[OSM-legal-talk] The OSM licence: where we are, where we're going

Richard Fairhurst richard at systemeD.net
Tue Jan 8 18:45:23 GMT 2008

Peter Miller wrote:

> It is good to see progress on this; I can see I am going to need to put some
> time aside for this. I have not read every thread yet, but here are a couple
> of quick questions of clarification:
> Richard states that '"If you create something else then the 'something else'
> also has to be copiable under the same terms and conditions (ShareAlike)".
> Is this true? It is my clear understanding that the 'collective work' clause
> in the CC-BY-SA agreement allows for inclusion of mapping data into
> something else which can be copyright.

Yes, there is of course the Collective Work clause. Treat the three  
bullet points from which you quote as a very broad-brush abridgement,  
akin to CC's own summary of their licences: "This is a human-readable  
summary of the Legal Code (the full license)". I tried not to put  
people off in the first sentence. :)

(I'll deal with the applicability of the licence, including the  
Collective Work clause, after the break.)

> Richard states that "Most importantly, though, there is a strong body of
> legal opinion that our existing licence is not valid (for our purposes) in
> most of the world. Creative Commons bases its licences on copyright. In
> Europe, however, geographical data is principally protected by database
> right, and in the States, the only available protection is contractual."
> What is this 'body of evidence' and why does in not impact on Navteq,
> Teleatlas OS etc who protect their work using copyright; I have signed
> contracts with both Navteq and with the Ordnance Survey for their vector
> data (similar in scope to OSM data) and am required to put C Navteq or C
> Ordnance Survey on the bottom of every map that incorporates their data. To
> be clear they certainly do not own the actual rendering which is based on
> our own proprietary software.
> I would really prefer to hear a definite legal view on this from a real
> lawyer. I know we all have own opinions but we need make sure we are not
> just stirring urban myths around.

As you know, Peter (and you'll understand me being slightly  
circumspect with my phrasing), OSM's licence has indeed recently been  
examined by a real lawyer in a real-life situation.

This lawyer is employed by a company whose sole business is Internet  
mapping. His view (and, consequently, the one taken by his employers)  
was that the share-alike clause stretched far in excess of anything  
ever propounded by anyone on this list, making OSM unusable by said  
company. This directly meant that OSM lost an opportunity for a very  
significant advancement through his employers.

Now if even he is taking such an overly-cautious view of our current  
licence, thereby preventing a use which (I believe with some  
justification) every copyright-holder of the OSM data would support,  
we clearly have a problem with the way our current licence is  
interpreted - and law exists only in the interpretation.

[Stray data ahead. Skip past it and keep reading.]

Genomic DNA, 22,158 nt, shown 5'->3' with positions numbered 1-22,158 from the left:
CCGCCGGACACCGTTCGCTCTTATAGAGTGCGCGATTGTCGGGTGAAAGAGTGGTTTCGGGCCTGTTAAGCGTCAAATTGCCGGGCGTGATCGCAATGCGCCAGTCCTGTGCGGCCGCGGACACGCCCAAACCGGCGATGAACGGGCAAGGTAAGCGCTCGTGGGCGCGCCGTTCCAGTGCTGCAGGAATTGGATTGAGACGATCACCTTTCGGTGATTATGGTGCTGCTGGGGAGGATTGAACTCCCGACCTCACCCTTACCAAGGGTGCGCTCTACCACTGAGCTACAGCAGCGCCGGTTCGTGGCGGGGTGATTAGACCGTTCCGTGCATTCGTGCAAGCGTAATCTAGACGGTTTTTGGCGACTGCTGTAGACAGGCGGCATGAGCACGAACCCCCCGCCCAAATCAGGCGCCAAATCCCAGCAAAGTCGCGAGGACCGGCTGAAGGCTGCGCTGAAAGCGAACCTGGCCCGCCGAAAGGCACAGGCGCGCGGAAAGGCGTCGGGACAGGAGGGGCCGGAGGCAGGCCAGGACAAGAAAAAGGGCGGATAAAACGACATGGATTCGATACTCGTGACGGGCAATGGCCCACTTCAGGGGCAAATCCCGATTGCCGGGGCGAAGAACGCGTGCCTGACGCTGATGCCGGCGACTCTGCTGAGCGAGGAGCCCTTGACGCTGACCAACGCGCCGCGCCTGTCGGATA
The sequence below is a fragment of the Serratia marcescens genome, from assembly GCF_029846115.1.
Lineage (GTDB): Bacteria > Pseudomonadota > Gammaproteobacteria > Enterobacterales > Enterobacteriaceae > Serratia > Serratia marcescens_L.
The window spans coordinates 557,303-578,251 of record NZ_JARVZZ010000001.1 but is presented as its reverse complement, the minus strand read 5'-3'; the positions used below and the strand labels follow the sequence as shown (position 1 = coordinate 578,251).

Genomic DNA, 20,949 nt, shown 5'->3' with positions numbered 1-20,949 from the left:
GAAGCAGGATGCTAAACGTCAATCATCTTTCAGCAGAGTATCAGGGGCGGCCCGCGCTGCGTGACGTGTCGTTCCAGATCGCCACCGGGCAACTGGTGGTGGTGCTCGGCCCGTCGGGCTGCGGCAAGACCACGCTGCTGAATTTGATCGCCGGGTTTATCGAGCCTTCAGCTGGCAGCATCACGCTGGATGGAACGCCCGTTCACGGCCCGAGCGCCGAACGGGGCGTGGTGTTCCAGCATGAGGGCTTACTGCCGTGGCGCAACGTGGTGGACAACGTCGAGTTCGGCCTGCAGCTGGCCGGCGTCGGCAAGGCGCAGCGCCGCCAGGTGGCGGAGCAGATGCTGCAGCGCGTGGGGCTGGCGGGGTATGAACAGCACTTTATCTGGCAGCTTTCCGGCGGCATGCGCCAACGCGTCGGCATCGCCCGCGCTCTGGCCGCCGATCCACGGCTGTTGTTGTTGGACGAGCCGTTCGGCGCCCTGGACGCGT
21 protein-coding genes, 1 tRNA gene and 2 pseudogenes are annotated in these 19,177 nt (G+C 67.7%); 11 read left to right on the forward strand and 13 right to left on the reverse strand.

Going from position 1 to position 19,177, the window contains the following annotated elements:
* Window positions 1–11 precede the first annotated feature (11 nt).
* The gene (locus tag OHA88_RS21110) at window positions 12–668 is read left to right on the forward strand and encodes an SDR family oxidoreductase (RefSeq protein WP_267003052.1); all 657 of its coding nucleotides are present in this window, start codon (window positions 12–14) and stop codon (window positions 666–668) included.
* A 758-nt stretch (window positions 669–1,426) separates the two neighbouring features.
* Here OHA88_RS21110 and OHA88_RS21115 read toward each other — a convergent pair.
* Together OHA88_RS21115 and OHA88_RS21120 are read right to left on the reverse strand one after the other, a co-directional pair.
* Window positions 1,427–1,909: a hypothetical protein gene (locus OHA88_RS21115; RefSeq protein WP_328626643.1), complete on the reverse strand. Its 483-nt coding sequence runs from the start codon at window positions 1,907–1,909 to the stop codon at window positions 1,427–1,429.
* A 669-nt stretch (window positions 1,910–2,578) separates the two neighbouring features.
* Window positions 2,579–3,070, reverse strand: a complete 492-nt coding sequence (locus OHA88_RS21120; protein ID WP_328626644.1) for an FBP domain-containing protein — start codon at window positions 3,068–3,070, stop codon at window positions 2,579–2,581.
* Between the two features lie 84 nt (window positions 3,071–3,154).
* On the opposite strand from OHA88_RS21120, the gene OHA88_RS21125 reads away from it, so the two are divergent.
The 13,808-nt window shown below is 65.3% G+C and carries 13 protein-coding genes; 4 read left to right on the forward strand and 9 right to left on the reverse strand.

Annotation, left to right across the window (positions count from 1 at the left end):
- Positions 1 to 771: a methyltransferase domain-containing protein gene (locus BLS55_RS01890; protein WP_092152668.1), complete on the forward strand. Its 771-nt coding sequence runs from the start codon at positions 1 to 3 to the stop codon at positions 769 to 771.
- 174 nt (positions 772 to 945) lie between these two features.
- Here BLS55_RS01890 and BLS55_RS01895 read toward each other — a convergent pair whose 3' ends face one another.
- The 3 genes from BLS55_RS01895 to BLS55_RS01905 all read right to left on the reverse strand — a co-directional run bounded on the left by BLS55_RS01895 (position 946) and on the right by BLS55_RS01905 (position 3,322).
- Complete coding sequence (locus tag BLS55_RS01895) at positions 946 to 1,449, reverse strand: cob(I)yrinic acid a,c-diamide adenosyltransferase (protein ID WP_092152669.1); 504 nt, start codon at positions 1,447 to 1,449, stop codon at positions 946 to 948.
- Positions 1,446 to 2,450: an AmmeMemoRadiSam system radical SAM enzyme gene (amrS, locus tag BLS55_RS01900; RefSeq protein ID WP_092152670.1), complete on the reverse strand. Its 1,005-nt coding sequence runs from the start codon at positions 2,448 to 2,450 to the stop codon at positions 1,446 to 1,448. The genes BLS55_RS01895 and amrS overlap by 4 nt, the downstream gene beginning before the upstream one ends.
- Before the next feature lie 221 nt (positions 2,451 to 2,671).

In the UK, there is no directly relevant prior interpretation that we  
can call on (the rest of the EU follows along similar lines; I'll come  
onto the US in a minute): in other words, no case law. Therefore we  
have to rely on the judgement of a specialist who has extensively  
researched this area. As the above case demonstrates, we cannot give  
our current licence to a lawyer - even one with some expertise in  
Internet mapping but not open data - and expect them to wave a magic  
wand to make everything ok. They are just as likely to wave a wand to  
make everything a whole lot worse.

The required in-depth examination has principally been provided by  
Charlotte Waelde's paper  
(http://edina.ac.uk/projects/grade/gradeDigitalRightsIssues.pdf). It  
is supported by the explicit statements of Creative Commons, and their  
Science Commons project, that their licences are not intended and not  
suitable for factual data, and that disclaimer is significant in  
itself. Although I do see where you're coming from with the  
Navteq/Ordnance Survey comparison, it's not comparing like with like.  
Firstly, you say you have "signed contracts": the wording in these  
contracts can expressly permit and forbid behaviour whether or not  
copyright is involved. (Even Google don't rely on copyright alone to  
enforce use of their maps, they have Ts&Cs.) Secondly, we are of  
course different in scope, coverage and rights ownership (many vs  
single) to a commercial supplier.

In the US it is much, much simpler. There is a lot of directly  
relevant case law stating that copyright does not generally subsist in  
factual information. (Feist vs Rural (Supreme Court) is the grandaddy  
of it all: see also Mason vs Montgomery but remember that it's  
expressly concerned with maps, not geodata.) Because OSM contributors  
are the copyright holders, and they are based in many jurisdictions,  
we need to have a licence that (as far as is practicable) is  
applicable to collaborative geodata over all these jurisdictions.


More information about the legal-talk mailing list